The increased risk of cancer in people with diabetes is higher for women than men, a new study finds.
Previous research identified the link between diabetes and cancer risk, but this study looked at whether that risk differs between men and women.
The takeaway: Among people with diabetes, women have a 6 percent higher risk of cancer than men, the researchers said.
And based on the researchers’ analysis of data from 47 studies, diabetics of both sexes are at greater risk of cancer than people without diabetes.
For women with type 1 or type 2 diabetes, the cancer risk is 27 percent higher compared to other women. And men with diabetes have a 19 percent higher cancer risk than men who don’t have the blood sugar disease, the findings showed.
The researchers also examined specific types of cancer in people with diabetes and found that, compared to men, women have a 15 percent higher risk of leukemia, a 14 percent higher risk of stomach cancer, a 13 percent higher risk of oral cancer, and an 11 percent higher risk of kidney cancer.
But women have a 12 percent lower risk than men for liver cancer, according to the report.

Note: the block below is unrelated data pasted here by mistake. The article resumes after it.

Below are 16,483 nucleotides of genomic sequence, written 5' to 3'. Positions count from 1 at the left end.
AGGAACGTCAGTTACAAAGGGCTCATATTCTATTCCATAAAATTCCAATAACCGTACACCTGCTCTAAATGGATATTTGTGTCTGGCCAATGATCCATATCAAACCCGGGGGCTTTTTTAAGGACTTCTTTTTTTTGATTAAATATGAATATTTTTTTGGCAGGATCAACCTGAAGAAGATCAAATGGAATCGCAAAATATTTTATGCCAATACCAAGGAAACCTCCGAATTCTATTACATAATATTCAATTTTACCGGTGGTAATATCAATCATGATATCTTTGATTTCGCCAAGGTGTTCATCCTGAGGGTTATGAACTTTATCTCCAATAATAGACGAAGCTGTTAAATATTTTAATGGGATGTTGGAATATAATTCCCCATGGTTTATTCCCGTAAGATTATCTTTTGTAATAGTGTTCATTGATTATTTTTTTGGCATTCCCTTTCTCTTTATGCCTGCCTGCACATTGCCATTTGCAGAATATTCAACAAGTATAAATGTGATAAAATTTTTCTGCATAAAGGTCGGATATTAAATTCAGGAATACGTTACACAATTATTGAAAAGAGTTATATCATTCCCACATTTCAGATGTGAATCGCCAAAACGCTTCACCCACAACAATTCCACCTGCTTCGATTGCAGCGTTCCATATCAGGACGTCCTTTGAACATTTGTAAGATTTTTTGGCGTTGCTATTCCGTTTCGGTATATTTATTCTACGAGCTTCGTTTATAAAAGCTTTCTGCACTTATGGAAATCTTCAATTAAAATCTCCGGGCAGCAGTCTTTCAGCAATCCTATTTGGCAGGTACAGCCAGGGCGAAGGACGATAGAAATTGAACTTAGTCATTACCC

“Further studies are needed to clarify the mechanisms underlying the sex differences in the diabetes-cancer association,” the study authors concluded.
The report, from Toshiaki Ohkuma of the University of New South Wales in Australia and colleagues at the University of Oxford in England, was published July 19 in the journal Diabetologia.
Cancer is the second leading cause of death worldwide, accounting for 8.7 million deaths in 2015. About one in four women and one in three men will develop cancer during their lifetime, the study authors noted in a journal news release.
In addition, in 2015, there were 415 million adults worldwide with diabetes and 5 million diabetes-related deaths.
The U.S. National Institute of Diabetes and Digestive and Kidney Diseases has more on diabetes.
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